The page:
Super Tuesday | Trump wants a grand slam

(Washington) Millions of Americans began voting on Tuesday for the candidate they hope to see win the White House in November, with Donald Trump counting on a grand slam in the 15 states at stake, in order to get rid of his rival Nikki Haley and focus on her duel with Joe Biden.

However, the suspense is not there on this great day of “Super Tuesday”, as the septuagenarian Republican and the octogenarian Democrat are almost going it alone, each in their party, for this primary process.

Voting takes place from Maine to California, from Texas to Virginia, or from Alaska to Alabama.

In front of a polling station set up at the municipal library in Huntington Beach, a conservative bastion in California, most of the Republican voters encountered by AFP support Donald Trump.

Many do not see the need to continue the primaries after this Tuesday when Nikki Haley seems destined for defeat, according to the polls.


Millions of Americans are being called to the polls to choose their Democratic and Republican candidates for the November election.

Mme Haley is a “lost cause,” says Andrew Pugel, a 57-year-old physics engineer. “Overall it’s her last day” as a candidate, he predicts.

On the Democratic side, Joe Biden, 81, is a candidate for re-election and faces no serious opposition.

Deaf ears

Since January 15 and despite his legal troubles, Donald Trump, 77, has won almost all the primaries organized by his party.

“I think Trump will win nationally anyway,” said Richard Peterson, 72, in Quincy, Massachusetts, on Tuesday before voting in favor of the Republican tribune.

Nikki Haley, former ambassador to the UN, poses herself as the answer to Republican Party voters who intend to restore “normality” in the face of “Trump’s chaos”.


Nikki Haley

“I can no longer in conscience vote again” for the real estate mogul, Sarah, 64, told AFP, explaining that she had chosen Donald Trump in the past. Mme Haley, 52, is according to her “the right person to unite us”.

But Jason Miller, advisor to the ex-businessman turned president, assured AFP that he expected “victories, many victories” on Tuesday evening.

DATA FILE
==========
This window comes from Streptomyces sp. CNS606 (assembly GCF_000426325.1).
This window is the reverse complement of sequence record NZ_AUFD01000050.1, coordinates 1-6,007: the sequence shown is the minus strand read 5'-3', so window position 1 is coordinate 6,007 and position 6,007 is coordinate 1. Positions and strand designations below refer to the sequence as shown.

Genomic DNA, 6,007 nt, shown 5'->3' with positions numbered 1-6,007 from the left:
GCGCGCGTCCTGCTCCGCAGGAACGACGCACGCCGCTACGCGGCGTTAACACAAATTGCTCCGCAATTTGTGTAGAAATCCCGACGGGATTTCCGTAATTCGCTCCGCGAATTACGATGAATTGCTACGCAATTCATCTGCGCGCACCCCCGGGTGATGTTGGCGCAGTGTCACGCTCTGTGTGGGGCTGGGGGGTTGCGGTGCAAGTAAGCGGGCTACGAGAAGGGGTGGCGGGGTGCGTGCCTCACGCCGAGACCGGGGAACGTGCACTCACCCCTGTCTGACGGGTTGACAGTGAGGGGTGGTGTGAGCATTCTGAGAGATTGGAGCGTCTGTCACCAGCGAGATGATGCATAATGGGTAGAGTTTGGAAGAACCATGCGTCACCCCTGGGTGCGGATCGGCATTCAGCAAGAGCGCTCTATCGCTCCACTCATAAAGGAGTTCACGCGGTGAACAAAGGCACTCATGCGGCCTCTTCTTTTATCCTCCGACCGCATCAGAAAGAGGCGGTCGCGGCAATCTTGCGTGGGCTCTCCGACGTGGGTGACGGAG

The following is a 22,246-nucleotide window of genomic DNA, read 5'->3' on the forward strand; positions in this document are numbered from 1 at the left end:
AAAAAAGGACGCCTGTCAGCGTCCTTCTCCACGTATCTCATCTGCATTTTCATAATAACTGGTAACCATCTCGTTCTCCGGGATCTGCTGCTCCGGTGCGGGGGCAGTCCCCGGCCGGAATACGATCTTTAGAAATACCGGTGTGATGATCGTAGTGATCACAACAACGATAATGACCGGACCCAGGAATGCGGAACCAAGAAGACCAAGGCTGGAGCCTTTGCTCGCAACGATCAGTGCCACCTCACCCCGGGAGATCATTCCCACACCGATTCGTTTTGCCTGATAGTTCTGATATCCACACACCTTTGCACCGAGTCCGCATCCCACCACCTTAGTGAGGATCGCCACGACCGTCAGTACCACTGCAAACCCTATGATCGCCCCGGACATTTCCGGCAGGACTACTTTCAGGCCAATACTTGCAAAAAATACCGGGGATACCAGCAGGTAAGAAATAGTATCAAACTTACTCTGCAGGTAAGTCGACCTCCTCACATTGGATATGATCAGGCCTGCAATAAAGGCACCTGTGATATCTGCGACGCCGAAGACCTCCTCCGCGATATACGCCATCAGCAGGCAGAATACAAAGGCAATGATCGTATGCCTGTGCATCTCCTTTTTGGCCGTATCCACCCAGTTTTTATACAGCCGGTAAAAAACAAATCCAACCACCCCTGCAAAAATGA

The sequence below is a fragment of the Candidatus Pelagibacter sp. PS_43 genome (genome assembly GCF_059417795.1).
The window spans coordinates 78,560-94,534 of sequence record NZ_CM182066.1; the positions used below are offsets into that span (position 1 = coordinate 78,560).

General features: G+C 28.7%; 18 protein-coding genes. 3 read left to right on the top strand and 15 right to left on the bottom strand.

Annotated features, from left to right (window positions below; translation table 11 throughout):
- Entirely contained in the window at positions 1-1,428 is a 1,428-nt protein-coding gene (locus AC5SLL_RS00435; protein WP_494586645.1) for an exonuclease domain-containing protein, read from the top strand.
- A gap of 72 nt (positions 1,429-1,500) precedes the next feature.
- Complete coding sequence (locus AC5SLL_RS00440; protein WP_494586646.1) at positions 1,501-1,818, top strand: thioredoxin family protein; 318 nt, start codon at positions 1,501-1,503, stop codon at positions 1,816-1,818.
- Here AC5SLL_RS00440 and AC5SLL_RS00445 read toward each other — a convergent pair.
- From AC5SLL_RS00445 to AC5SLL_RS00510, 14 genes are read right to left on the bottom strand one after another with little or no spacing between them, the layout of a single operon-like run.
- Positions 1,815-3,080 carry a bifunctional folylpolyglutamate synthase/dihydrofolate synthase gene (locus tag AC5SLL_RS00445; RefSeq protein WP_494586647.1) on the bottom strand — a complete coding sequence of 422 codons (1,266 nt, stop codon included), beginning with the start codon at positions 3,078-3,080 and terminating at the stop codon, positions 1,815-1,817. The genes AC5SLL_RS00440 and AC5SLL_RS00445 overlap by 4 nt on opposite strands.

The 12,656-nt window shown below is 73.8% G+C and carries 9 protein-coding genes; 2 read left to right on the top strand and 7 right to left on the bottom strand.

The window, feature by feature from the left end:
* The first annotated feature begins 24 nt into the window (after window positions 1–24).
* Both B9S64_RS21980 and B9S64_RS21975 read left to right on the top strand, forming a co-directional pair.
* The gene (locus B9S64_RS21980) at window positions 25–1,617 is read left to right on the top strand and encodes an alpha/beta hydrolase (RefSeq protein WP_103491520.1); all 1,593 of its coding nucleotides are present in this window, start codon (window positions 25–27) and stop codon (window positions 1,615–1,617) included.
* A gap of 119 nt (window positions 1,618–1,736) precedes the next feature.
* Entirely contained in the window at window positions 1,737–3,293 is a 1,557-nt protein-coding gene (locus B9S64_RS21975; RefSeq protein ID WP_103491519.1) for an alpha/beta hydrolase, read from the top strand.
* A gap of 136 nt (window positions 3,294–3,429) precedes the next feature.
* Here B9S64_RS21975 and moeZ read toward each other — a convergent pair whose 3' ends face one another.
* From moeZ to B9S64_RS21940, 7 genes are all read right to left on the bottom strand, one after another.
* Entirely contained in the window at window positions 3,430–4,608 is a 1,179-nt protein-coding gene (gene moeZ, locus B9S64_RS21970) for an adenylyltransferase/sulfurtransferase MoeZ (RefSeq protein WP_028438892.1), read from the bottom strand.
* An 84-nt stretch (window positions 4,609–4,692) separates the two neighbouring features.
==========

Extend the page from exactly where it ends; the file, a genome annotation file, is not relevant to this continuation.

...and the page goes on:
Will Haley hang on?

Apart from a symbolic victory on Sunday evening in the capital Washington, Nikki Haley has had a series of bitter defeats, including in the state of which she was governor, South Carolina.

Will she stay in the race if the bad news continues to fall?

Pressed on the question, the main interested party remains vague.

“We’re going to continue through Super Tuesday,” she told reporters in late February. “I didn’t think any further in terms of strategy. »

Biden facing the Americans on Thursday

The primaries can in theory stretch until July. But Donald Trump’s team is planning a victory “on March 19” at the latest, after votes notably in Georgia and Florida.

The billionaire wants to be able to focus on his return match with Democratic President Joe Biden as soon as possible, before being sucked into his legal troubles.

His first criminal trial begins March 25 in New York.

Donald Trump claims to be “much more popular” since he was indicted, but polls show that support for his candidacy would crumble considerably if he were convicted in one of his criminal cases.

He claims to be innocent and the victim of a “witch hunt”.

Joe Biden is on the verge of being a candidate for re-election.


Joe Biden

He is attacked by his critics on his age but Charles Reid Sales, 93, does not care. “I didn’t expect to vote today but I did,” he told AFP in Houston, Texas. “Biden? He will never be too old! “.

The candidacies of two Democrats launched in pursuit of him, the elected representative of Minnesota Dean Phillips and the best-selling author Marianne Williamson, have never really aroused enthusiasm, despite recurring criticism of the president’s age or his support for Israel.

Tuesday’s elections are therefore at most a formality for Joe Biden.

The leader will, however, defend his record and unfold his vision for America during a major general policy speech to Congress, the traditional “State of the Union”, on Thursday.

Struggling in the polls, the outgoing president “must use this last opportunity to address millions of Americans to present the contrast between his vision and what life will be like under Donald Trump,” says political scientist Wendy Schiller.


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